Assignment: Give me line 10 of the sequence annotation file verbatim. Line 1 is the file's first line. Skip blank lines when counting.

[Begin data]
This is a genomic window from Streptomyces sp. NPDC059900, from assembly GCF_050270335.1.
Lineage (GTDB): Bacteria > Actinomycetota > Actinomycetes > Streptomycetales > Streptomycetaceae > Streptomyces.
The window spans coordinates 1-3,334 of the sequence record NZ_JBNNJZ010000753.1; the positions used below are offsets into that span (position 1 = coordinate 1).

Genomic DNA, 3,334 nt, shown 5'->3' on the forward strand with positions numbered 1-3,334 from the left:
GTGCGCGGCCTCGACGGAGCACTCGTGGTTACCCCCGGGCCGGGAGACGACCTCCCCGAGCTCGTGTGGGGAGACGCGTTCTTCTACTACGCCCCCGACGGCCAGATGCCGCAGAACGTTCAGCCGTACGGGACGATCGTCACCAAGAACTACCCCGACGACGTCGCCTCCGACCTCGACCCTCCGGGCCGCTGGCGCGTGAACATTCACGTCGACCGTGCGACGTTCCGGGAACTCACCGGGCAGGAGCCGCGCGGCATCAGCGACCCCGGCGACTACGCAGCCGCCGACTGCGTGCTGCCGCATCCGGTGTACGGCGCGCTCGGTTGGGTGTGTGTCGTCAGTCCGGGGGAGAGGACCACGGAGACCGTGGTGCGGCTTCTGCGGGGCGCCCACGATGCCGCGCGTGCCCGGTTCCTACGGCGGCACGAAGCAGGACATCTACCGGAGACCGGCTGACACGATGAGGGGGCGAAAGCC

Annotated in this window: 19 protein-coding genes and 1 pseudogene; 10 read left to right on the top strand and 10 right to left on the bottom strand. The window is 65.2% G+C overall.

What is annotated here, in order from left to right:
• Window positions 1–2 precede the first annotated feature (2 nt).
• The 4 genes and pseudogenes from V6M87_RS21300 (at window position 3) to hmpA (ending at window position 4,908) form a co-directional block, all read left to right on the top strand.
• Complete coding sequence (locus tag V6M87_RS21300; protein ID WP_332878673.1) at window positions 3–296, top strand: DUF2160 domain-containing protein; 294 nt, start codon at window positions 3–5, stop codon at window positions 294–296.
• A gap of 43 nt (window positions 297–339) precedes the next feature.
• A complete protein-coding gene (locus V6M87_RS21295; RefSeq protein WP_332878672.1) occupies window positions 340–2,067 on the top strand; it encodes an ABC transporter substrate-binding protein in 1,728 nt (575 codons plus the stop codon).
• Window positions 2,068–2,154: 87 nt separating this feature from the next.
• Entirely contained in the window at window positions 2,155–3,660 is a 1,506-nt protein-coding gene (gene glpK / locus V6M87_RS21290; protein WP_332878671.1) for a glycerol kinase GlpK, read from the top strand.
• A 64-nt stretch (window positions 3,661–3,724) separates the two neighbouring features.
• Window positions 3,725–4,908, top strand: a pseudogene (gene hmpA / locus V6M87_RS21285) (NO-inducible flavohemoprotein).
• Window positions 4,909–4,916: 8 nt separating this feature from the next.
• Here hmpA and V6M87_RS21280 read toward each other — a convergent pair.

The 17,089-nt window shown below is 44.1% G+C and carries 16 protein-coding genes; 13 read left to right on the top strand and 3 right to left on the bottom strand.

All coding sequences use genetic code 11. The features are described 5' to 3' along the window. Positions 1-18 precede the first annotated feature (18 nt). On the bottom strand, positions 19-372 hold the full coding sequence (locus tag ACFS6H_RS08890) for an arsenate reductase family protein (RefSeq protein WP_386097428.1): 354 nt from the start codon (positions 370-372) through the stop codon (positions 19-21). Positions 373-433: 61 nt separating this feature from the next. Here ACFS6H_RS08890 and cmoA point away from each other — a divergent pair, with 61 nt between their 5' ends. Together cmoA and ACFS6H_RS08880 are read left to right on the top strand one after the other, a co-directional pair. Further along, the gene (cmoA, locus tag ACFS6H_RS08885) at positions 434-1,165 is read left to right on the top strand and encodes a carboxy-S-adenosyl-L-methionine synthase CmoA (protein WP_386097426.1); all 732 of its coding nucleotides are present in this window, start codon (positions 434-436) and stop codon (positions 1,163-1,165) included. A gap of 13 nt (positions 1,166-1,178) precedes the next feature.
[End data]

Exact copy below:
• Complete coding sequence (locus tag V6M87_RS21300; protein ID WP_332878673.1) at window positions 3–296, top strand: DUF2160 domain-containing protein; 294 nt, start codon at window positions 3–5, stop codon at window positions 294–296.